The Real Damage from Racial Preferences in College Admissions
While race-based college admissions policies are justified as a way to help minorities, they seem to have the opposite effect.
June 10, 2013 - 12:11 am
In 2003, when the Grutter v. Bollinger decision was decided and the Supreme Court approved racial discrimination in admissions under certain narrow circumstances, evidence about the harmful effects of racial preferences wasn’t available. But it is now and as the commissioners pointed out, there is “no empirical research that challenges these findings.” In fact, “the evidence is quite devastating” that the use of race in college admissions causes lasting damage to minority students.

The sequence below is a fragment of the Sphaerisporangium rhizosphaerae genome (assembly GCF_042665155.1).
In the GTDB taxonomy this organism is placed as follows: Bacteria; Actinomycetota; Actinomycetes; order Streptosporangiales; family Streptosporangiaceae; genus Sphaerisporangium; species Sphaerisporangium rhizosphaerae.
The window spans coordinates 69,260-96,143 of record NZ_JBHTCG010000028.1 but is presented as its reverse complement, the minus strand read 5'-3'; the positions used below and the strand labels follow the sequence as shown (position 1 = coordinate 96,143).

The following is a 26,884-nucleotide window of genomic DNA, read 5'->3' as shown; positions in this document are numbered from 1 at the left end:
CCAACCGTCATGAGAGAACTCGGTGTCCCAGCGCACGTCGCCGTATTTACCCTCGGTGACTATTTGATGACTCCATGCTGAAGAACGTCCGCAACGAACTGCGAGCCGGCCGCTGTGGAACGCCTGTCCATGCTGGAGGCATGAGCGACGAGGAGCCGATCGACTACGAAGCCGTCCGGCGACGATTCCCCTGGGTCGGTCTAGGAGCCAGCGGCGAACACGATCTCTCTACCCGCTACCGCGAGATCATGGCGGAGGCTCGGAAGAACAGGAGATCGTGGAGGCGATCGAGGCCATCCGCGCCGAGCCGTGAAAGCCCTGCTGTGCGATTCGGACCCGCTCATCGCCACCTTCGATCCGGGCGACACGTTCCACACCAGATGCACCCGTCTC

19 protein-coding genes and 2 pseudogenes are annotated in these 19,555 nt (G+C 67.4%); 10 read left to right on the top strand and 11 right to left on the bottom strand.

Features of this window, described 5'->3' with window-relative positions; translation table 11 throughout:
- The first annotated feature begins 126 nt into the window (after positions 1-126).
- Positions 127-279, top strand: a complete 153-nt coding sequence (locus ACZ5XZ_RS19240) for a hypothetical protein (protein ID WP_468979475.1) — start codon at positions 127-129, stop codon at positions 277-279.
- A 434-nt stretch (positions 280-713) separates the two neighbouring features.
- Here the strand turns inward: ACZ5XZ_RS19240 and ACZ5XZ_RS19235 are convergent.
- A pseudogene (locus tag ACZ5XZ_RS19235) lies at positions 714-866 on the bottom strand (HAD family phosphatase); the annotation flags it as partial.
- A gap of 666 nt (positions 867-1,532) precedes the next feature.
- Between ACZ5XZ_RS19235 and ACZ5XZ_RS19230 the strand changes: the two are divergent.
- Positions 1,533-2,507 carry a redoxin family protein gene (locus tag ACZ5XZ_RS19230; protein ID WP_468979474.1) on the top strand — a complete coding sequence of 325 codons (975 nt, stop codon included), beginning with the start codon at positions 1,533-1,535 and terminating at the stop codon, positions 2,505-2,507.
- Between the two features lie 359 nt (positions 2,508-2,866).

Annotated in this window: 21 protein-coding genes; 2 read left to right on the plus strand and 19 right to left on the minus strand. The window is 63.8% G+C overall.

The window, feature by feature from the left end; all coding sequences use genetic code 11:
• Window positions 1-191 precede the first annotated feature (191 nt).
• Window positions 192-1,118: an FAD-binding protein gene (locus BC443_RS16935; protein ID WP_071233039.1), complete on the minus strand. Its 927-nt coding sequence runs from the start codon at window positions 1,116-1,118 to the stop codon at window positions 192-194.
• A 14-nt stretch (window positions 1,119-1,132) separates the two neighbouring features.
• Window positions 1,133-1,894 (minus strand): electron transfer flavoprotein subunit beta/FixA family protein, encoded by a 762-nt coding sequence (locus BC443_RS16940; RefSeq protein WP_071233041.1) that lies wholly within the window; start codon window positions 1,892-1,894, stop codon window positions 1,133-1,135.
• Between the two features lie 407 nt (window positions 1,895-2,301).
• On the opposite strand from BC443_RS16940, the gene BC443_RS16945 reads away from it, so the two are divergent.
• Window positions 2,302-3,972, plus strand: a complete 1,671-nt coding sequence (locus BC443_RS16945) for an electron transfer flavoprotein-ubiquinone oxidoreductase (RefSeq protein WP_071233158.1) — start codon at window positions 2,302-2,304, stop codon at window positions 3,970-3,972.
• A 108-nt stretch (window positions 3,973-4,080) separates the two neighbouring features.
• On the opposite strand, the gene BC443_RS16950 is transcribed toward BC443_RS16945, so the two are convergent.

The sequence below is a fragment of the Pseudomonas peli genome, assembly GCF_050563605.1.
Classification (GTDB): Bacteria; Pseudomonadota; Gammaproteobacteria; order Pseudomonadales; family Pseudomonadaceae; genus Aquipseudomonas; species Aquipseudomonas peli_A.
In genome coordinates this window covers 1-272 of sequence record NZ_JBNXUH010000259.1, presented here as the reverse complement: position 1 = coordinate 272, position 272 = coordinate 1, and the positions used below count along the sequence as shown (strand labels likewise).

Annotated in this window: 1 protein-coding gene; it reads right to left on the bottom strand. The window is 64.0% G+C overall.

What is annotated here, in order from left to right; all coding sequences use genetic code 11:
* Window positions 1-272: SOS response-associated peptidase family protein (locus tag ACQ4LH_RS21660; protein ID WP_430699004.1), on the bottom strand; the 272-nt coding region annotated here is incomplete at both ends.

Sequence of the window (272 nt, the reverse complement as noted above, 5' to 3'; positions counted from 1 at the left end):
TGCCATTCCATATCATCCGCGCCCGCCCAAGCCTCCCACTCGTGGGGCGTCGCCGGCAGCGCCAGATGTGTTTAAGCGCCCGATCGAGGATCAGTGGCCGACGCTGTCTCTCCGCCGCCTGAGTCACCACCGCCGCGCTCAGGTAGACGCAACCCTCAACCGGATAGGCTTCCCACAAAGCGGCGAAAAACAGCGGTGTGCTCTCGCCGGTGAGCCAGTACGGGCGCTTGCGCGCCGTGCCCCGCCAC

Racial discrimination in college admission is morally wrong and a violation of basic and fundamental principles of equal protection, whether it is in favor of certain students or against other students. The actual harm it causes to its supposed beneficiaries is yet another reason for the Supreme Court to stop such discrimination once and for all.
As Justice Stanley Mosk of the California Supreme Court warned in 1976 in Bakke v. Regents of the University of California (the California court’s judgment overturning the UC Davis admissions policy was affirmed by the U.S. Supreme Court but on narrower grounds), upholding such racial admissions policies “call for the sacrifice of principles for the sake of dubious expediency and would represent a retreat in the struggle to assure that each man and woman shall be judged on the basis of individual merit alone .”